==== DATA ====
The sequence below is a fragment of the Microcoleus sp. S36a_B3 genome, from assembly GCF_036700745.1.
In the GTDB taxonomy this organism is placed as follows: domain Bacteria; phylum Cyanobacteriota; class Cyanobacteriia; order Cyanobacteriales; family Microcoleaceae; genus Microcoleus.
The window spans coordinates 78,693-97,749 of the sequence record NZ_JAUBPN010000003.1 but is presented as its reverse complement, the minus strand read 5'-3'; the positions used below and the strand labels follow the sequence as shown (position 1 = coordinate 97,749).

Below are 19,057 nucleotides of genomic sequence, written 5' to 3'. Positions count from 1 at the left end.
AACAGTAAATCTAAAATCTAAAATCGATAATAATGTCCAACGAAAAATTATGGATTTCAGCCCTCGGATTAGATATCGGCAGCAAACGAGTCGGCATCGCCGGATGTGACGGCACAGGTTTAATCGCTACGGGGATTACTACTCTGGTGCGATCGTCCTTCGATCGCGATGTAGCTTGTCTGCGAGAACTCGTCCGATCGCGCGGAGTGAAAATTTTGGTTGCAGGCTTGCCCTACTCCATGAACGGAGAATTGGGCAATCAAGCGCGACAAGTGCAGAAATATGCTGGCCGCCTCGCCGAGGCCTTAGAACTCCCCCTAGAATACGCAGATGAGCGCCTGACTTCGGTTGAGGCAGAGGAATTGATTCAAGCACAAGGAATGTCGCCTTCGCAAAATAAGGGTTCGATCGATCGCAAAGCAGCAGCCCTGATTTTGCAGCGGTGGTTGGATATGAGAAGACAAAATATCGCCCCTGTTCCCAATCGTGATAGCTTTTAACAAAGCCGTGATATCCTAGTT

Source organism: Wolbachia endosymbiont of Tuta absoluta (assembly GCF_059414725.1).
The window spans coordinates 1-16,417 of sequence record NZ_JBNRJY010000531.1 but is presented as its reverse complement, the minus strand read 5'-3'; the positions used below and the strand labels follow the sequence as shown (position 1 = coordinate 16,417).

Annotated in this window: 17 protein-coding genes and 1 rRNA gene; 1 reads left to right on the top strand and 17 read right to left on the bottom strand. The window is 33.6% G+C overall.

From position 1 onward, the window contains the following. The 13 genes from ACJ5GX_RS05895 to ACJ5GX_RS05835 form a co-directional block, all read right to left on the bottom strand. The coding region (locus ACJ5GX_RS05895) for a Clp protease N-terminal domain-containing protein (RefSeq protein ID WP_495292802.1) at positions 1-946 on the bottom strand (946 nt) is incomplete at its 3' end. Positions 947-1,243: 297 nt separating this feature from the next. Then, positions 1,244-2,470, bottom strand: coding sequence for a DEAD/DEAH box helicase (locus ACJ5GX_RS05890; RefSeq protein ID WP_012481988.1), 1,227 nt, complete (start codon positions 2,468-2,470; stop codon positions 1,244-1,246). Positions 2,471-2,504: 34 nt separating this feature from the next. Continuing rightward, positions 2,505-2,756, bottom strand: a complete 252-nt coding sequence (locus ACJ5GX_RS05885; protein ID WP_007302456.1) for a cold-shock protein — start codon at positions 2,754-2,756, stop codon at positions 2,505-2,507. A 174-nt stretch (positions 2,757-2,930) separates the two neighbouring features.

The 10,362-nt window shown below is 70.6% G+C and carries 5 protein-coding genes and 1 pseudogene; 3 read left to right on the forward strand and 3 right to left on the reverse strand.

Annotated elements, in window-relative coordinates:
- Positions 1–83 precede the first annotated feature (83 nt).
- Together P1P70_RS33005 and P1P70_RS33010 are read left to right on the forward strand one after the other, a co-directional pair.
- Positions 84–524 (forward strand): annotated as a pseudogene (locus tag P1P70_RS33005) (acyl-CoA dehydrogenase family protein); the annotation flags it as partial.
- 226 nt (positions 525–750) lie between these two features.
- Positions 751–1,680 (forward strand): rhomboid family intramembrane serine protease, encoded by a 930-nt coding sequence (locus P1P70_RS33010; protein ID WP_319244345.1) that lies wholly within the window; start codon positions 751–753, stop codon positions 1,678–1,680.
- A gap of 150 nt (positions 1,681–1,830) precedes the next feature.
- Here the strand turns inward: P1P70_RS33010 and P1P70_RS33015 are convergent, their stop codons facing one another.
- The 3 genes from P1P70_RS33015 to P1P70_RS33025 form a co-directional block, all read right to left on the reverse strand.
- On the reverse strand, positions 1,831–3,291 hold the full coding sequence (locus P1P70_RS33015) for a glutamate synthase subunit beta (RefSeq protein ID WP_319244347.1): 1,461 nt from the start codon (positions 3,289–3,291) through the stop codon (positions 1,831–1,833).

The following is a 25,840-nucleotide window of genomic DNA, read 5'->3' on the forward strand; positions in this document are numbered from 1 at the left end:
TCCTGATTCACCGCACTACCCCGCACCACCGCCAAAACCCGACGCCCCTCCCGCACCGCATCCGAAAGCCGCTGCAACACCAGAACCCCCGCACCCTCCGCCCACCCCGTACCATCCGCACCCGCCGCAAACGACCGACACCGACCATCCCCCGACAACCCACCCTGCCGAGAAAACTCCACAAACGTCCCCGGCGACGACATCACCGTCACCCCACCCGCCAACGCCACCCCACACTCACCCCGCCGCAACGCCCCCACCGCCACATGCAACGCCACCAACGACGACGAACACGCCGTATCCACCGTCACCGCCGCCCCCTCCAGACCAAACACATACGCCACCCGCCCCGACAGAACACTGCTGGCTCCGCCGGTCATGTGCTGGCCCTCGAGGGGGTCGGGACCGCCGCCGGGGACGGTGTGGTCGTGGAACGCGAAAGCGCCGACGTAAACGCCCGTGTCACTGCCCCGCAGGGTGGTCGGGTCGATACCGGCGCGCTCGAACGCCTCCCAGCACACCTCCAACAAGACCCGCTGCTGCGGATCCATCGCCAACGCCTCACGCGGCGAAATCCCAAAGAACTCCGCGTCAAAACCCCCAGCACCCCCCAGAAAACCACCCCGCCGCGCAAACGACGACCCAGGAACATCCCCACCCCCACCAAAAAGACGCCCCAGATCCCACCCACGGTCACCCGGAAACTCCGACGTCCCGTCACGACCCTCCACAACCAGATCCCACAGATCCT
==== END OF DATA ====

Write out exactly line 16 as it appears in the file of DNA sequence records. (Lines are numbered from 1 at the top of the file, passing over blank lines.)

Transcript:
- Positions 751–1,680 (forward strand): rhomboid family intramembrane serine protease, encoded by a 930-nt coding sequence (locus P1P70_RS33010; protein ID WP_319244345.1) that lies wholly within the window; start codon positions 751–753, stop codon positions 1,678–1,680.